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Russia Longitudinal Monitoring Survey of HSE

The Russia Longitudinal Monitoring Survey (RLMS) is a series of nationally representative surveys designed to monitor the effects of Russian reforms on the health and economic welfare of households and individuals in the Russian Federation. These effects are measured by a variety of means: detailed monitoring of individuals' health status and dietary intake, precise measurement of household-level expenditures and service utilization, and collection of relevant community-level data, including region-specific prices and community infrastructure data. Data have been collected 22 times since 1992. Of these, 18 represent the RLMS Phase II, which has been run jointly by the Carolina Population Center at the University of North Carolina at Chapel Hill, headed by Barry M. Popkin, and the Demoscope team in Russia, headed by Polina Kozyreva and Mikhail Kosolapov.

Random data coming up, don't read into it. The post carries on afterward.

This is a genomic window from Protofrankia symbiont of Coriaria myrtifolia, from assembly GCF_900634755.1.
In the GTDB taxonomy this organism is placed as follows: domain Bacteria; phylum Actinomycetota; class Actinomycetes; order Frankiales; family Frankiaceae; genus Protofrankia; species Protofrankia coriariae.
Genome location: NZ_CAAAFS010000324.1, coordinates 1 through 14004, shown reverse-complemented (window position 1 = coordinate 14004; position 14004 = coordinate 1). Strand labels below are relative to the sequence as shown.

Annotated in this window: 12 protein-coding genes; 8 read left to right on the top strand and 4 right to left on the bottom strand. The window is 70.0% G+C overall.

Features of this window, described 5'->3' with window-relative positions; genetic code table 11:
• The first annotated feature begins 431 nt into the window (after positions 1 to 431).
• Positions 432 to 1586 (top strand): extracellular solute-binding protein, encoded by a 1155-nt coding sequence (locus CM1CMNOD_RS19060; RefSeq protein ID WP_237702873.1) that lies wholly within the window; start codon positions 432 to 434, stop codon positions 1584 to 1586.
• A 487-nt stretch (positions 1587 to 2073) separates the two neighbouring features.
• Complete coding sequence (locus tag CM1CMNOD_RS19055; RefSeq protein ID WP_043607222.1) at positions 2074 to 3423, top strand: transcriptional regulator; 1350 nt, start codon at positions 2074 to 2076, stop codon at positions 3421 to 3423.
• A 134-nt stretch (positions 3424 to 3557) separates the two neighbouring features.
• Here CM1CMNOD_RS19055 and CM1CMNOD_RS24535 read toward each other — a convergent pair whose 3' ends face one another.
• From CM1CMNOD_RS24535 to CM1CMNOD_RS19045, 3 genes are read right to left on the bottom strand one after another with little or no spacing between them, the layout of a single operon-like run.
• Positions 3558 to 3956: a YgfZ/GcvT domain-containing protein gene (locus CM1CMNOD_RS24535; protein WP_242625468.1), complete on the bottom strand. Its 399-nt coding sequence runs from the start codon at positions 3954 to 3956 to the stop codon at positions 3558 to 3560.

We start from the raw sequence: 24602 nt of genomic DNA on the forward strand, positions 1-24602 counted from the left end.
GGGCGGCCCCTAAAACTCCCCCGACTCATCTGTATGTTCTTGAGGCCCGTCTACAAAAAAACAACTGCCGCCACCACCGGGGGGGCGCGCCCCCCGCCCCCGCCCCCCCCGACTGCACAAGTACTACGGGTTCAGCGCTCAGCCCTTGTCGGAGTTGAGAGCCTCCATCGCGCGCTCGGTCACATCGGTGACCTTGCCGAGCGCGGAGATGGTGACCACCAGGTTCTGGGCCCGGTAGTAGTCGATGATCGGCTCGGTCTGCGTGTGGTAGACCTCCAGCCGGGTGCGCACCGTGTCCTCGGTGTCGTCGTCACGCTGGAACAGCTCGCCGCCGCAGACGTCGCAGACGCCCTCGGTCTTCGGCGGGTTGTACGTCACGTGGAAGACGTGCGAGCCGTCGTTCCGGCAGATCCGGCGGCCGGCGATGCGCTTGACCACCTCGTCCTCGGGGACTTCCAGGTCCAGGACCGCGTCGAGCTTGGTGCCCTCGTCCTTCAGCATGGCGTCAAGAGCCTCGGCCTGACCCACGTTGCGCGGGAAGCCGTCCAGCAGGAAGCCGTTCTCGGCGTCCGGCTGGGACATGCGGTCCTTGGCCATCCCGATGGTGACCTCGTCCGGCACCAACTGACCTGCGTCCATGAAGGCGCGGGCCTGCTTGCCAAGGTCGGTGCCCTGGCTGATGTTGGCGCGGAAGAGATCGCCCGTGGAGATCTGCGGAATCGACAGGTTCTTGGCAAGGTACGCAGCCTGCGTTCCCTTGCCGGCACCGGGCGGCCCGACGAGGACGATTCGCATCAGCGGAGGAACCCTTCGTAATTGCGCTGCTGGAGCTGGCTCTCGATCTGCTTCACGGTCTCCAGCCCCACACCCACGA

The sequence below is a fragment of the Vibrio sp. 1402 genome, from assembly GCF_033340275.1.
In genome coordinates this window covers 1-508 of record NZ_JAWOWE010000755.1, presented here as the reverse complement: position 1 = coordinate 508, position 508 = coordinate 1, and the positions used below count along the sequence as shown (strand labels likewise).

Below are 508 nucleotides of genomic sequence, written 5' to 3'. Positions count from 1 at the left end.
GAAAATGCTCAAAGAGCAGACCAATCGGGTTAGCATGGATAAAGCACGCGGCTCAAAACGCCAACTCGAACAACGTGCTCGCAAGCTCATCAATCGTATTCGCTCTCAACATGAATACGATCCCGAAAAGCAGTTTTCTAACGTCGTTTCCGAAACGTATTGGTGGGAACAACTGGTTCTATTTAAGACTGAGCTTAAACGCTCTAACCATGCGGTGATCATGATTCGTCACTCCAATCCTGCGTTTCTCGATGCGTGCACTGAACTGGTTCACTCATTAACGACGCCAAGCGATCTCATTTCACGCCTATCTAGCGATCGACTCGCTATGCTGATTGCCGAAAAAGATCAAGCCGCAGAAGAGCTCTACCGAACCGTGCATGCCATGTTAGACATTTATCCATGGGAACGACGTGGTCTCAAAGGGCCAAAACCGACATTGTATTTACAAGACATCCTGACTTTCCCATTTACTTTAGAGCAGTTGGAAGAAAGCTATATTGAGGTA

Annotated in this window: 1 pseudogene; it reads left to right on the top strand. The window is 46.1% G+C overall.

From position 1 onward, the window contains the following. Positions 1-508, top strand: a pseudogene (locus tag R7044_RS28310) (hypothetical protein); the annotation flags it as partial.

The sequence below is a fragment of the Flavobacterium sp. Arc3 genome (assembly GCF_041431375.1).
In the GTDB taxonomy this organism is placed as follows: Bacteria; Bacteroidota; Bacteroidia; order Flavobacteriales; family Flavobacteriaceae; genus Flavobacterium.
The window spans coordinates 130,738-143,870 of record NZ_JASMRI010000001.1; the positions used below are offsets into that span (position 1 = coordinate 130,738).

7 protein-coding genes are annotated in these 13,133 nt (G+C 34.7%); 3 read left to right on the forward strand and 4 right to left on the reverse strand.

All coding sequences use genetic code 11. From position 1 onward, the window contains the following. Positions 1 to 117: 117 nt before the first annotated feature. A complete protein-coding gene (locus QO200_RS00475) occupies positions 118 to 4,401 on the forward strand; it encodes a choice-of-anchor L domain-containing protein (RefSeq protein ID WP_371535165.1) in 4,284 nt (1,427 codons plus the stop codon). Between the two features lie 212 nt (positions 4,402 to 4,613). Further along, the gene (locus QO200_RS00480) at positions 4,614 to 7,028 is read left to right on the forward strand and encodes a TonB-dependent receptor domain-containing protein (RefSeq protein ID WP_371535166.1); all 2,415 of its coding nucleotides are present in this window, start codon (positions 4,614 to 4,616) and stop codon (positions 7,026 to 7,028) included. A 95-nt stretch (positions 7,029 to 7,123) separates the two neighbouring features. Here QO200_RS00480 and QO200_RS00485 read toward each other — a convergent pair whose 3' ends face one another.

RLMS Data Round 22 (2013) is Now Available!

The newest round of RLMS data, Round 22 (2013), is now available for analysis. Please follow the instructions here to apply for the data.


All current and future users should read this letter, which describes major changes to the RLMS-HSE. 

All potential users of the RLMS-HSE data must first register and then complete the requirements outlined in the Data-Use Agreement.  Data use, confidentiality and data security are critical components of the agreement.

For any group using the RLMS-HSE data, we require in all publications (book, book chapter, refereed journal article or presentation) the following acknowledgment of the institutions that now support and manage the survey.  This is the only way to ensure future funding and to allow individuals with any document we might see to be allowed further access to the RLMS-HSE for them or their institution.

Source: “Russia Longitudinal Monitoring survey, RLMS-HSE”, conducted by the National Research University Higher School of Economics and ZAO “Demoscope” together with Carolina Population Center, University of North Carolina at Chapel Hill and the Institute of Sociology RAS.